Toyota Camry vs Honda Accord: Head to Head Comparison between both Vehicles

Both Honda Accord and Toyota Sedan are among the most sold cars in the mid-size sedan category and manufacturers — Toyota and Honda are known for their exceptional engineering.

Interior Features

The Camry features a 7-inch touch screen, Apple CarPlay, Bluetooth, Amazon Alexa and Android Auto. In the past, Toyota was not offering Android and Apple players in its Accord models. However, in the past two models, it has started to offer vehicles that are compatible with these.

The Toyota has a non-touch 7-inch display in the basic trim model. To get the touchscreen, Apple CarPlay and Android Auto — you will have to buy an upper trim.

Both mid-size sedans come with excellent interior features. The only difference is Toyota Camry has great features even in the basic trim level, while Honda Accord has better features in the upper models. Due to this reason, Toyota Camry is the winner here.

Interior Comfort

In the base trim levels, we can compare both vehicles. Accommodating 5 passengers across three rows, both sedans have cloth upholstery and are quite roomy in terms of space.

You can upgrade the upholstery in Camry with leather. Seats can also be upgraded with power adjustment and heated seats.

In the Honda Accord, you can get real leather, and power-adjustable and heated front seats. On top of it, you can also opt for ventilated front seats or heated rear seats. Since Honda Accord has more variety in terms of upgrading the parts, it gets a slight advantage.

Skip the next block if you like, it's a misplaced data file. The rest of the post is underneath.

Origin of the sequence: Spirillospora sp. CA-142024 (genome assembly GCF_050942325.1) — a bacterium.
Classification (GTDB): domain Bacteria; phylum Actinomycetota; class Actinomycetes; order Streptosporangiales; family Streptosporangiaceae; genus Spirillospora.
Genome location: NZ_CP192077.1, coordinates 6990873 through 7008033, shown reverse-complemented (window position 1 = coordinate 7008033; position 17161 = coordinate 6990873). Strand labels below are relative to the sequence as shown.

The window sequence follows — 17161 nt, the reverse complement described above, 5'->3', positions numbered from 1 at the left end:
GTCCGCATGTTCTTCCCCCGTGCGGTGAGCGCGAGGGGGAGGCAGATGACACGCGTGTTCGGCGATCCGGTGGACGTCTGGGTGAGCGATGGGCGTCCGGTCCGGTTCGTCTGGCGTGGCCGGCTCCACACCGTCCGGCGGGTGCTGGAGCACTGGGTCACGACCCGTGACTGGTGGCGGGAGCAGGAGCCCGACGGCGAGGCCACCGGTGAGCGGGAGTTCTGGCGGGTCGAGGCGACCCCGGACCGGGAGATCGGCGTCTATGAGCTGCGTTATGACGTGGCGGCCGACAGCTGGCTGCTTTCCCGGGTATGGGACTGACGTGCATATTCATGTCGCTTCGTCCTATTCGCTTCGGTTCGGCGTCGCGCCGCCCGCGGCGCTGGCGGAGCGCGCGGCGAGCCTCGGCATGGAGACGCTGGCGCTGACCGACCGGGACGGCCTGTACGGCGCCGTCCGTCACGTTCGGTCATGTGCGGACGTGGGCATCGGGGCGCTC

Cargo Space

The trunk space in Honda Accord is 16.7 cubic feet, while Toyota Camry has 14.1 cubic feet space in the base trim and 15.1 cubic feet in the upper trim levels. While the seats in the second row of both sedans don’t fold completely, you can split-fold them to improve flexibility.

Again, the Honda Accord wins as it provides us with more cargo space.

Interior Quality

Both cars have modern interiors with well-crafted cabins. Here, it is a little difficult to figure out which one actually wins. After going through several reviews from customers and automotive critics we have concluded that it is a tie between both. However, many reviewers shared that the cabins in Camry sometimes get a little bit noisy.


The Toyota Camry starts at $24,295 for the basic model and reaches $31,040 for the highest trim level. On the other hand, the Accord’s entry-level trim is offered at $23,870 and the Touring model is priced at $36,000.

Even though the Honda Accord is at a lower price, it is more expensive when you go for a higher trim level. However, since Accord is starting at a slightly lower price, we are declaring it the winner here.

Fuel Economy

Toyota Camry offers 29 mpg city and 41 mpg highway fuel mileage. The combined fuel economy is 34 mpg. The Honda Accord’s fuel economy is great too, but it lacks behind with just a small number. It gives 30 mpg city, 38 mpg highway and 33 mpg combined.

Both Toyota and Honda are offered in Hybrid trims. Camry Hybrid earns 51 mpg city and 53 mpg highway, while the Accord Hybrid offers 48 mpg city and 47 mpg highway.